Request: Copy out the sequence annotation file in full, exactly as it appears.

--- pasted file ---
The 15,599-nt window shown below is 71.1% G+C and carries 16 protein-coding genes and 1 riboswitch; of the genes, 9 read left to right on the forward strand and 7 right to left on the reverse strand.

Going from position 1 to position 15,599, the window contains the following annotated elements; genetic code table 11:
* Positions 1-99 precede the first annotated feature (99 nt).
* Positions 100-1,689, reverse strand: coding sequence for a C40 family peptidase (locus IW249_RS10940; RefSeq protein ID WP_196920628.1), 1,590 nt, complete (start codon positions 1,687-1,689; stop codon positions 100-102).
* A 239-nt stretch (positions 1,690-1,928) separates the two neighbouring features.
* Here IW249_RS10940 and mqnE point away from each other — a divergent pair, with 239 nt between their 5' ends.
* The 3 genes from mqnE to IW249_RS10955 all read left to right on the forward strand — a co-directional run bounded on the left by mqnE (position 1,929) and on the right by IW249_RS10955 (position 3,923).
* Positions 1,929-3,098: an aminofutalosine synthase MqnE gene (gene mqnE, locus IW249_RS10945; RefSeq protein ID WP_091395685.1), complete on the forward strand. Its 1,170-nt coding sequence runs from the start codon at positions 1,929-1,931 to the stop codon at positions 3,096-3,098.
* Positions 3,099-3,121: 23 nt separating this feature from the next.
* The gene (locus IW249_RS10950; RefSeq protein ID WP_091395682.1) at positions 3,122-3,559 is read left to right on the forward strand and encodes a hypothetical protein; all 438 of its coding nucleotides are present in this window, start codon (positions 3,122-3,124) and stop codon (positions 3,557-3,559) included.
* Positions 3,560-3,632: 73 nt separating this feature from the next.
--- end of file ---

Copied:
The 15,599-nt window shown below is 71.1% G+C and carries 16 protein-coding genes and 1 riboswitch; of the genes, 9 read left to right on the forward strand and 7 right to left on the reverse strand.

Going from position 1 to position 15,599, the window contains the following annotated elements; genetic code table 11:
* Positions 1-99 precede the first annotated feature (99 nt).
* Positions 100-1,689, reverse strand: coding sequence for a C40 family peptidase (locus IW249_RS10940; RefSeq protein ID WP_196920628.1), 1,590 nt, complete (start codon positions 1,687-1,689; stop codon positions 100-102).
* A 239-nt stretch (positions 1,690-1,928) separates the two neighbouring features.
* Here IW249_RS10940 and mqnE point away from each other — a divergent pair, with 239 nt between their 5' ends.
* The 3 genes from mqnE to IW249_RS10955 all read left to right on the forward strand — a co-directional run bounded on the left by mqnE (position 1,929) and on the right by IW249_RS10955 (position 3,923).
* Positions 1,929-3,098: an aminofutalosine synthase MqnE gene (gene mqnE, locus IW249_RS10945; RefSeq protein ID WP_091395685.1), complete on the forward strand. Its 1,170-nt coding sequence runs from the start codon at positions 1,929-1,931 to the stop codon at positions 3,096-3,098.
* Positions 3,099-3,121: 23 nt separating this feature from the next.
* The gene (locus IW249_RS10950; RefSeq protein ID WP_091395682.1) at positions 3,122-3,559 is read left to right on the forward strand and encodes a hypothetical protein; all 438 of its coding nucleotides are present in this window, start codon (positions 3,122-3,124) and stop codon (positions 3,557-3,559) included.
* Positions 3,560-3,632: 73 nt separating this feature from the next.